These messages also contain urgent language such as “If you do not reply within 24 hours, your account will be closed.” Contact your bank for confirmation, but at least you’ll know your credentials are safe. It is also important to be careful when shopping online. There are three new phone scams and email scams to keep an eye out for.
You’ve won a major award
Prizes are fun, except when they’re smish prizes, which are wins for hackers and losses for you. This type of text is often written as: You’ve won a prize! To claim your $500 Amazon gift card, visit [URL].
Do not click on the link if you don’t remember entering anything, or you may inadvertently be downloading malicious code onto your phone, which may damage or disable it. Make sure you’re one step ahead with these tricks hackers don’t want you to know.
The phone number proximity scam
There is an old phone scam that makes an occasional comeback from years ago. Text messages are now being used by scammers as well. These texts or phone calls typically come from three-digit area codes that appear to be from the United States, but are actually from international numbers, often in the Caribbean.
The fact that it comes from your three-digit area code doesn’t mean it’s someone you know, Cobb says. You can actually do that via a number faking service. The text will often indicate that someone is in danger and needs help, and the criminal will ask you to call or text back. Also, scammers will use automated voice messaging services to keep you on the line for as long as possible. Using international calls can send your phone bill skyrocketing, which means smishers make a lot of money.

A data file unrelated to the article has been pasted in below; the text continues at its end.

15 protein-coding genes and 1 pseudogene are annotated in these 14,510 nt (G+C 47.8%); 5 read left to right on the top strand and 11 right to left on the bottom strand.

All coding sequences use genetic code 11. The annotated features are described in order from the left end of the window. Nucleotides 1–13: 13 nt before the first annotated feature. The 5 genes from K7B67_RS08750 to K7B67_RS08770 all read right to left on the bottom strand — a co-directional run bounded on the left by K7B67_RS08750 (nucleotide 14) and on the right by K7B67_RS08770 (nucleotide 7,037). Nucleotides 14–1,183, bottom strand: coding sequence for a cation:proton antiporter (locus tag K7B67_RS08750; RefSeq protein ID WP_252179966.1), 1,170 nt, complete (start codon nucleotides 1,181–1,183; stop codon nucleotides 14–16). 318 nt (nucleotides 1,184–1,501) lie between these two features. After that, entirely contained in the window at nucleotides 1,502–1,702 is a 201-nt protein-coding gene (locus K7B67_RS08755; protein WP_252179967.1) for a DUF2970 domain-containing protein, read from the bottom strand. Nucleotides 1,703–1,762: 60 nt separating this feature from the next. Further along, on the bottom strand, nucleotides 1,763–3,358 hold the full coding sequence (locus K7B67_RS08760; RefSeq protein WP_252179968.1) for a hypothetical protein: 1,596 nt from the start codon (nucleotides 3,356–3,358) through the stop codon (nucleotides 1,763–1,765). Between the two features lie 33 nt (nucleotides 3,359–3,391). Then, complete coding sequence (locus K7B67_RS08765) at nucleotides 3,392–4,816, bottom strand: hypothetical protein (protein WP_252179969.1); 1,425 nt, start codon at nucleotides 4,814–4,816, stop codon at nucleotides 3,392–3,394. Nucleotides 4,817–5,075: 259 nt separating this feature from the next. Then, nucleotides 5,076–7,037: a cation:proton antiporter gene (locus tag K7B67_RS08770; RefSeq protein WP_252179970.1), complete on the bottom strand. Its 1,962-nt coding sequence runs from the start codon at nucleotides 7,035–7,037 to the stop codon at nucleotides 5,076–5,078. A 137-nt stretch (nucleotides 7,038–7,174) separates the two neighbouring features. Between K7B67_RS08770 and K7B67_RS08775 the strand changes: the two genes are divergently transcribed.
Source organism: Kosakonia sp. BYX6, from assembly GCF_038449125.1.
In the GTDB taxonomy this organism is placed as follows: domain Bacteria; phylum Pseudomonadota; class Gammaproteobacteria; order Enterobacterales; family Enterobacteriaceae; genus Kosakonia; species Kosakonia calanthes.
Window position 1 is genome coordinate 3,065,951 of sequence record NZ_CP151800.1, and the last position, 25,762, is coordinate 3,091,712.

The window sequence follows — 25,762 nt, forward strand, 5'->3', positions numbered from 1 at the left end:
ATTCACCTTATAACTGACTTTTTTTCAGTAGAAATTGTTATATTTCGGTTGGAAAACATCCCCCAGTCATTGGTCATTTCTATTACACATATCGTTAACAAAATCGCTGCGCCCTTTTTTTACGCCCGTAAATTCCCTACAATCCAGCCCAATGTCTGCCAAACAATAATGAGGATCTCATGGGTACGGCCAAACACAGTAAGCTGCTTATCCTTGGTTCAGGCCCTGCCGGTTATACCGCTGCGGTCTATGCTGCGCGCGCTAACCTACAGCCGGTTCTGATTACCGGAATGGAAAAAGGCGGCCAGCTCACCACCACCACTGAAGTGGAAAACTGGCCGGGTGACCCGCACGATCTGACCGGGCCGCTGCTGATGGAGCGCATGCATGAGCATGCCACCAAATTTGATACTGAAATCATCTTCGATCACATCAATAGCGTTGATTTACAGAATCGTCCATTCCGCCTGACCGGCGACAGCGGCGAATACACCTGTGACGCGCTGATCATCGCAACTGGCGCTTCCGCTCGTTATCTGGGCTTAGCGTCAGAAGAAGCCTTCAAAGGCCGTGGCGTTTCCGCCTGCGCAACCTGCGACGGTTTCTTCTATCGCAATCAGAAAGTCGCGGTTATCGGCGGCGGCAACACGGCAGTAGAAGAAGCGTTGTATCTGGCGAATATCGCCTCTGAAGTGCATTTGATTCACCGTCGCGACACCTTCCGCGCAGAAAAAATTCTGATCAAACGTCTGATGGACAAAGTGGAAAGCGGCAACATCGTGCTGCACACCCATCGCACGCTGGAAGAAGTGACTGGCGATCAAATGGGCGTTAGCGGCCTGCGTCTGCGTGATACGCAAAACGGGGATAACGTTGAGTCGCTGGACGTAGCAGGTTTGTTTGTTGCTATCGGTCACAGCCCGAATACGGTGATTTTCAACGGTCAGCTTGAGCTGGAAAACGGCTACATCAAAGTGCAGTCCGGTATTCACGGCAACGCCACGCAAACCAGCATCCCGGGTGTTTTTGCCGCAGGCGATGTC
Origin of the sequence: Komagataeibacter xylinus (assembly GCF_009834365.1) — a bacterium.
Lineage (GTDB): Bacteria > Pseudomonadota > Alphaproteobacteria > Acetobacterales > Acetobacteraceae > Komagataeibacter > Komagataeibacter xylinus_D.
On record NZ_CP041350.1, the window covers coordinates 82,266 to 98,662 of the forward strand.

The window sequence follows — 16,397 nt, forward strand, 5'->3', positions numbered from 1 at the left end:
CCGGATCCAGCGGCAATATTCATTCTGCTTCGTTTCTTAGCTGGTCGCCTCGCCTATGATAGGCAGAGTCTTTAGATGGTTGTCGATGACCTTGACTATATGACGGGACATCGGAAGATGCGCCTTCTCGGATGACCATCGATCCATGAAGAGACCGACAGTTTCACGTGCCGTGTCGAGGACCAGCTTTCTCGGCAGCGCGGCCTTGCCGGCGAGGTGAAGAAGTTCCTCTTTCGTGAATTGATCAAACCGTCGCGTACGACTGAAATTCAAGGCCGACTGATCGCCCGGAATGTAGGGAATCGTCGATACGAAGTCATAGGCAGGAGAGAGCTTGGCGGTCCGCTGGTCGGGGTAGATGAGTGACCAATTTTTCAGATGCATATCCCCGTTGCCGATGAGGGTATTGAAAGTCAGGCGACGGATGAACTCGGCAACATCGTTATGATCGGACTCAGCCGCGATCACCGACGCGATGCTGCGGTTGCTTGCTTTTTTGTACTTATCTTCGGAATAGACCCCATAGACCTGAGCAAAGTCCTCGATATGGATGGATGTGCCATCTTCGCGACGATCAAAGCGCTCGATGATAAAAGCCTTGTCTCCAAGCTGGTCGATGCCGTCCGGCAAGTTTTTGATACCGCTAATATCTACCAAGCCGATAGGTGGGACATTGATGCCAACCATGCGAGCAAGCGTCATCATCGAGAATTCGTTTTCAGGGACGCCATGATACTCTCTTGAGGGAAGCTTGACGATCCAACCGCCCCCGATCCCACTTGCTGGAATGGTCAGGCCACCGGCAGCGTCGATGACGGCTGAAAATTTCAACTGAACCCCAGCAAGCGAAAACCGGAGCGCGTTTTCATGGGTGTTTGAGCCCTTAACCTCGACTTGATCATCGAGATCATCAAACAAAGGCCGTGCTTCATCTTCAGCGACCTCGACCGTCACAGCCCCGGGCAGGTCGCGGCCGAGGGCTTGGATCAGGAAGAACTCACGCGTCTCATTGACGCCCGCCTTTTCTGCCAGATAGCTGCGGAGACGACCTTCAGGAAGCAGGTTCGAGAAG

Messages or calls from these area codes should be avoided, according to the Federal Trade Commission: 268, 284, 473, 664, 649, 767, 809, 829, 849, and 876. Do not answer or text numbers you do not know. The more they know you, the more likely they are to contact you again. Here are 10 more phone call scams you should be aware of.
Your debit card is locked
Nobody wants to have problems with their bank. You might be tempted to click the link provided in a text alerting you that your debit card has been locked due to suspicious activity—which is exactly what you shouldn’t do.
It is never a good idea to reply to an email, phone call or text message that asks you for your personal or account information, either directly in the email or on the website the email directs you to, says Chase.